General purpose data registers
Registers of 8086: (a) data registers, (b) pointer and index registers, (c) segment registers,and (d) flag registers
Segment registers and segment memory
Code Segment (CS) The code segment register is used for addressing a memory location in the code segment of the memory in which the program is stored for execution.
Data Segment (DS) Data segment register points to the data segment of the memory, where data is stored.
Extra Segment (ES) The extra segment is a segment which can be used as another data segment of the memory. Therefore, extra segment contains data.
Stack Segment (SS) The stack segment register is used for addressing stack segment of memory in which stack data is stored. The CPU uses the stack for temporarily storing data, i.e., the content of all general-purpose registers which will be used later.
Stack Pointer (SP) The stack pointer is used to locate the stack top address. It contains offset address. In PUSH, POP, CALL and RET instructions, the stack address is determined after adding the contents of the stack segment register (SS), after 4-bit left-shift, to the contents of SP.
Base Pointer (BP) The Base Pointer (BP) register can provide indirect access to data in stack. The BP may also be used for general purpose data storage.
Source index (SI) and Destination Index (DI) These registers are used in memory or stack address computation for general data storage. The main purpose of these registers is to store offset or displacement. The memory address computation, depend upon addressing modes, the content of Data Segment (DS) and index registers.
Instruction Pointer (IP) Generally, the instruction pointer register is used as a program counter. This is used for the calculation of memory addresses of instructions which will be executed. This register stores the offset for the instruction. The content of IP is automatically incremented while the execution of an instruction is going on. The address of the next instruction is computed after adding IP contents to the code segment register contents after 4 bit left-shift.
Carry Flag (CF) The carry flag is set to 1, if after arithmetic operation a carry is generated or a borrow is generated in subtraction. When there is no carry out, the carry flag is reset or zero. This flag can also be used in some shift and rotate instructions.
Parity Flag (PF) If the result of 8 bits operation or, lower byte of the word operation contains an even number of 1s, parity flag is set.
Flag register of 8086
Auxiliary Carry Flag (AF) This flag is set to 1 if there is a carry out of the lower nibble to the higher nibble of an 8-bit operation. It is used for BCD operations.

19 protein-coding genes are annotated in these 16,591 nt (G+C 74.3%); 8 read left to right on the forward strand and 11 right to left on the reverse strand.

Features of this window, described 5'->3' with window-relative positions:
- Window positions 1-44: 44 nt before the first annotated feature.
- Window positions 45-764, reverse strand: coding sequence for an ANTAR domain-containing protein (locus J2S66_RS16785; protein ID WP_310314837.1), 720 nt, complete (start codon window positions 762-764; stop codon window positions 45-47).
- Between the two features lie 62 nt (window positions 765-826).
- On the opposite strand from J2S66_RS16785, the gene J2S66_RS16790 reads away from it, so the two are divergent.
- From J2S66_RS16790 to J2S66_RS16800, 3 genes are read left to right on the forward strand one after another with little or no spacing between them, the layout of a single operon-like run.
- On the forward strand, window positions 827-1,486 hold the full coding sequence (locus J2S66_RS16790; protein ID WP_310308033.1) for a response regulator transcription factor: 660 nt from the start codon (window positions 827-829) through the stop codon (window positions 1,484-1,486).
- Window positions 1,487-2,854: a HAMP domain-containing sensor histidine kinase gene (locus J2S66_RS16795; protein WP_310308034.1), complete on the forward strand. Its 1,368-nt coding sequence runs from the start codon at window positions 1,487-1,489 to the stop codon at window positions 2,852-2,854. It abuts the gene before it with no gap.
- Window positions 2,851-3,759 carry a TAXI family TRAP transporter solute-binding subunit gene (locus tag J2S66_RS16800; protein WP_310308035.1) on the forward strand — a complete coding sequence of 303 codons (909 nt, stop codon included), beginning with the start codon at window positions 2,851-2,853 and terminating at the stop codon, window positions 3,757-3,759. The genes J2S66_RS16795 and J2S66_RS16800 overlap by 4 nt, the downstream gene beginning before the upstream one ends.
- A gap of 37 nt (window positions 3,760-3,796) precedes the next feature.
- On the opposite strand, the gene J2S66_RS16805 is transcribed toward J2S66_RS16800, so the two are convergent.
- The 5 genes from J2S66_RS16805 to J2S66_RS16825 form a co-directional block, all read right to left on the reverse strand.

Zero Flag (ZF) The zero flag is set to 1, if the result of any arithmetic or logical operation is zero. While the result is zero, it is reset.
Sign Flag (SF) The sign flag is set to 1, if the MSB of the result is 1 after the arithmetic or logic operations. This flag represents sign number. Logic 0 indicates positive number and logic 1 is used to represent negative number.
Overflow Flag (OF) This flag is set to 1 if the signed result cannot be expressed within the number of bits in the destination operand. This flag is used to detect magnitude overflow in signed arithmetic operations. During addition operation, the flag is set when there is a carry into the MSB and the flag is reset if there is no carry out of the MSB. For subtraction operation, the flag is set when the MSB desires a borrow, and the flag is reset if there is no borrow from MSB.
Direction Flag (DF) The direction flag is used in string operations. When it is set to 1, string bytes can be accessed from memory address in decrement order, i.e., high memory address to low memory address. If it is zero, string bytes can be accessed from memory address in increasing order, i.e., low memory address to high memory address.
Interrupt Enable Flag (IF) This flag can be used as an interrupt enable or disable flag. When this flag is set, the maskable interrupt is enabled and 8086 recognise the external interrupt requests, and the CPU transfer control to an interrupt vector specified location.
Trap Flag (TF) TF is a single-step flag. When TF is set to 1, a single step interrupt occurs after the execution of each instruction and the program can be executed in single-step mode. The TF will be cleared by the single step interrupt.